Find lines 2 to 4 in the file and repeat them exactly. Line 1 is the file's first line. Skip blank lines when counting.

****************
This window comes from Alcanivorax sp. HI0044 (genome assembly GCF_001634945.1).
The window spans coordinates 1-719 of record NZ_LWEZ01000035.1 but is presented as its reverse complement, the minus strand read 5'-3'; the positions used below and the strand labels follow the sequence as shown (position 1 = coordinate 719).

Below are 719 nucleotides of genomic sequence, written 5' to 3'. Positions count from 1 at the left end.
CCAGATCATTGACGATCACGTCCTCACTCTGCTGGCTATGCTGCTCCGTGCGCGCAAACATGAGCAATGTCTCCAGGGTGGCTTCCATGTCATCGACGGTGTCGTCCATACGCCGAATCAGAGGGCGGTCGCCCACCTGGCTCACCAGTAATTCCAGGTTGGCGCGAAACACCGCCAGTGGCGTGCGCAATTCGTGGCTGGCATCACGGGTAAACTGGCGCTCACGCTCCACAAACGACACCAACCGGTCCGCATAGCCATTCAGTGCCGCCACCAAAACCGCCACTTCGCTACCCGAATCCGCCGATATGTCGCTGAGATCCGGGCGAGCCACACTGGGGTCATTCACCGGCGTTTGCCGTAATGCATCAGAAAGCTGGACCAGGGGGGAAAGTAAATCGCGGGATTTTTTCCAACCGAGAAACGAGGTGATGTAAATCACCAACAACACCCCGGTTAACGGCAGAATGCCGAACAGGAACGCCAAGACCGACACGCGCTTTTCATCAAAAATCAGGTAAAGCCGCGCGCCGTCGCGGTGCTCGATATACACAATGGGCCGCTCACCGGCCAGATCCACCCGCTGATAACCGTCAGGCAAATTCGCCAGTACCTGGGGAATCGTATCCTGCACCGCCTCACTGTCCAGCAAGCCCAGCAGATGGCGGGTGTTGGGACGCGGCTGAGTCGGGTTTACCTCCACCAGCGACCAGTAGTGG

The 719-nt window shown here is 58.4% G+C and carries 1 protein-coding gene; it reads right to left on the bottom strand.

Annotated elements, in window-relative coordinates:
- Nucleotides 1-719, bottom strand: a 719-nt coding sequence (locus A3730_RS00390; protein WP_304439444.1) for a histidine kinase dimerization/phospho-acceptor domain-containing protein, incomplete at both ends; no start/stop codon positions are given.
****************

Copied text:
The window spans coordinates 1-719 of record NZ_LWEZ01000035.1 but is presented as its reverse complement, the minus strand read 5'-3'; the positions used below and the strand labels follow the sequence as shown (position 1 = coordinate 719).

Below are 719 nucleotides of genomic sequence, written 5' to 3'. Positions count from 1 at the left end.
CCAGATCATTGACGATCACGTCCTCACTCTGCTGGCTATGCTGCTCCGTGCGCGCAAACATGAGCAATGTCTCCAGGGTGGCTTCCATGTCATCGACGGTGTCGTCCATACGCCGAATCAGAGGGCGGTCGCCCACCTGGCTCACCAGTAATTCCAGGTTGGCGCGAAACACCGCCAGTGGCGTGCGCAATTCGTGGCTGGCATCACGGGTAAACTGGCGCTCACGCTCCACAAACGACACCAACCGGTCCGCATAGCCATTCAGTGCCGCCACCAAAACCGCCACTTCGCTACCCGAATCCGCCGATATGTCGCTGAGATCCGGGCGAGCCACACTGGGGTCATTCACCGGCGTTTGCCGTAATGCATCAGAAAGCTGGACCAGGGGGGAAAGTAAATCGCGGGATTTTTTCCAACCGAGAAACGAGGTGATGTAAATCACCAACAACACCCCGGTTAACGGCAGAATGCCGAACAGGAACGCCAAGACCGACACGCGCTTTTCATCAAAAATCAGGTAAAGCCGCGCGCCGTCGCGGTGCTCGATATACACAATGGGCCGCTCACCGGCCAGATCCACCCGCTGATAACCGTCAGGCAAATTCGCCAGTACCTGGGGAATCGTATCCTGCACCGCCTCACTGTCCAGCAAGCCCAGCAGATGGCGGGTGTTGGGACGCGGCTGAGTCGGGTTTACCTCCACCAGCGACCAGTAGTGG